CANTON TOWNSHIP, Mich. – Allison Schmitt is an Olympic gold medalist who is training for her fourth potential Olympic Games.
The eight-time Olympic medalist has her sights set on the Tokyo Games.
“Luckily, we’re able to still train right now,” Schmitt said. “We each have our own lane and we wear a vest. The moment we get out of the lane, we put the mask back on.”
The 30-year-old Canton Township native has been training six days a week in Scottsdale, sometimes twice a day.
“Getting in the water is probably the worst part -- freezing waters the worst part,” Schmitt said. “The whole world has had to adjust and so I am grateful that we’re still able to train in still able to compete.”
Training for a coveted spot on Team U.S.A. isn’t easy, especially during a pandemic, but Schmitt is feeling pretty confident ahead of the Olympic Trials in June.
“COVID was a curveball that no one was prepared for. We’re all going to have to adjust and that is definitely a time when we’re going to have to be more supportive for each other,” Schmitt said. “As athletes, I think that we’re used to making changes, adapting.”
She said they have continued to train as if everything will happen as planned.
“Who knows if things are going to be postponed or canceled,” Schmitt said. “It’s all about the journey, so that’s a fun process right now and that’s what I have my eye set on.”
Schmit is open and transparent about her own personal struggles with depression.
“I think it’s important because a lot of people see the highlights. The highlight reels of the exciting times and what’s on TV and on TV, it’s not really shown,” Schmitt said. “The struggles are the hard times leading up to that. I think it’s important to speak about that and understand that we’re all human.”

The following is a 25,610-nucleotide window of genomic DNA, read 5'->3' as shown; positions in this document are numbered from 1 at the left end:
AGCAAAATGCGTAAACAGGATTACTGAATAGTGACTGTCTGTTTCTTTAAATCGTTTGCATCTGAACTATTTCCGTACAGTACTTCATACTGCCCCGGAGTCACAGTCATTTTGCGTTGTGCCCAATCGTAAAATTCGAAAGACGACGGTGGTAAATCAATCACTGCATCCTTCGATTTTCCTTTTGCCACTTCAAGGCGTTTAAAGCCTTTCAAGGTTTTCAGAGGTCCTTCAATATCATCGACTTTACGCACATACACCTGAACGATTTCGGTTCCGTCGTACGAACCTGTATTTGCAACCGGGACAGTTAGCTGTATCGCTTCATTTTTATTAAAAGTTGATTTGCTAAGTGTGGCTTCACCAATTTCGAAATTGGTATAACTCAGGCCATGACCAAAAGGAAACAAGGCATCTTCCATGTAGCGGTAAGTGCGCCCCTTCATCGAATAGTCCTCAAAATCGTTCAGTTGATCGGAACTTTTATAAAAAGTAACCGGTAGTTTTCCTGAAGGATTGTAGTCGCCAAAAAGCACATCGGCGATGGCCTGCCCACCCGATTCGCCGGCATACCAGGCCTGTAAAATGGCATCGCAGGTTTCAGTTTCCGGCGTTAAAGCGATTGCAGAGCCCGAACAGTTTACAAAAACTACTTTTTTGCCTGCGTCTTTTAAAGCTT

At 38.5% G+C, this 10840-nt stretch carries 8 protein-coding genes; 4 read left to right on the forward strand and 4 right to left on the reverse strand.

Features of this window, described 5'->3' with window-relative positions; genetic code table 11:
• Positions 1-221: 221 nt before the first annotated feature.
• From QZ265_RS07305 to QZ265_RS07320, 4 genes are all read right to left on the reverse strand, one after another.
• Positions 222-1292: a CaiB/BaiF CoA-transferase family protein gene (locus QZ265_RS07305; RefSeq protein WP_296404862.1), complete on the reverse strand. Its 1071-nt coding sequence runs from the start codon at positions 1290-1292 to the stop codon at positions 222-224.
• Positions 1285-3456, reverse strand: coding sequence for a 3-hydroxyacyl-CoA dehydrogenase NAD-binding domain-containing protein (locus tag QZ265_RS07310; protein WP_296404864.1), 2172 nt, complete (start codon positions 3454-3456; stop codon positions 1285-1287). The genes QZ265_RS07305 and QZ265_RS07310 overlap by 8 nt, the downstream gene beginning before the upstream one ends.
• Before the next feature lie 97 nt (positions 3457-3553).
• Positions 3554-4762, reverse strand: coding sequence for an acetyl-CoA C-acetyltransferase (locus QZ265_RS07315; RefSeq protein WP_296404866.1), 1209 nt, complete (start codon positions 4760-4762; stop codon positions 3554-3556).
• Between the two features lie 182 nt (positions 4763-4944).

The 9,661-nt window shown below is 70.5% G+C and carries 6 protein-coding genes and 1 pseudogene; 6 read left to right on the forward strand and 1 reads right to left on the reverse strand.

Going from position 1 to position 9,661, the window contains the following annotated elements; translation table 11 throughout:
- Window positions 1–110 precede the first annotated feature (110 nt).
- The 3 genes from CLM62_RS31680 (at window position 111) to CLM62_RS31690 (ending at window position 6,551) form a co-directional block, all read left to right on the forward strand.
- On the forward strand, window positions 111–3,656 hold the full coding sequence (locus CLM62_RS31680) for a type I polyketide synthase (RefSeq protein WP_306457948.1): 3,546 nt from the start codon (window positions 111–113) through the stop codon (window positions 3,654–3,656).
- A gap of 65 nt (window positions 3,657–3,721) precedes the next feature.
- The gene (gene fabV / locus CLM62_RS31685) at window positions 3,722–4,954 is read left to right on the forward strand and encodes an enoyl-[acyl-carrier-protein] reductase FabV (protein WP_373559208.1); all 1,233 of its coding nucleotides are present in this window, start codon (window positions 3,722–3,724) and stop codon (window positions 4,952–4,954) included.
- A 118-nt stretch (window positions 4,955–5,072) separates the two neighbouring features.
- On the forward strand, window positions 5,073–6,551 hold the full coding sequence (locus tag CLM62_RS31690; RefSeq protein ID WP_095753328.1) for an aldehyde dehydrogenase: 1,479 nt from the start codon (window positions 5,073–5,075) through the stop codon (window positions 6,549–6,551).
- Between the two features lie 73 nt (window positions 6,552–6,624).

She said she carries that with her when she’s visiting her family in Canton or training in Arizona. She said it’s important to have a support system wherever you go. Part of her support system includes her friend Michael Phelps.
“I’ve had my struggles this past year and so I’m able to lean on both him and and his wife Nicole,” Schmitt said. “Their kids are definitely a joy, and you can walk in to the house with so many troubles and they come right up to you with a big hug. It’s like, that doesn’t even matter. They just love you for who you are.”
Schmitt said it’s important for her to be open about mental health because people see athletes as “superheroes.”
”I know myself and other teammates have struggled as well,” Schmitt said. “We turn to each other for those times. It’s not a one man, so we need to lean on each other and to use that support, but also know that we have our hard days and everyone has those hard days. I said it’s OK to not be OK, but it’s not OK to internalize all that.”
That’s easier said than done. She was at her physical peak last spring, just as the pandemic began.
“You can never plan for the unknown. So, just as long as we can support each other and stay in the moment and rather than look forward to what’s going to happen next, but enjoy those moments that we are currently in,” Schmitt said. “I think that’s the best way to approach situations. I can train today, but who knows tomorrow if we’ll be shut down or we’ll be competing.”
She said she shares a simpler reminder for anyone -- no matter who you are, or what kind of struggle you may be facing.
“I am very loved and I think everyone watching this is very loved, whether you feel that or not,” Schmitt said. “There’s a lot of love that goes unsaid, and sometimes we don’t notice that love around us but there’s a lot of people out there that love us.”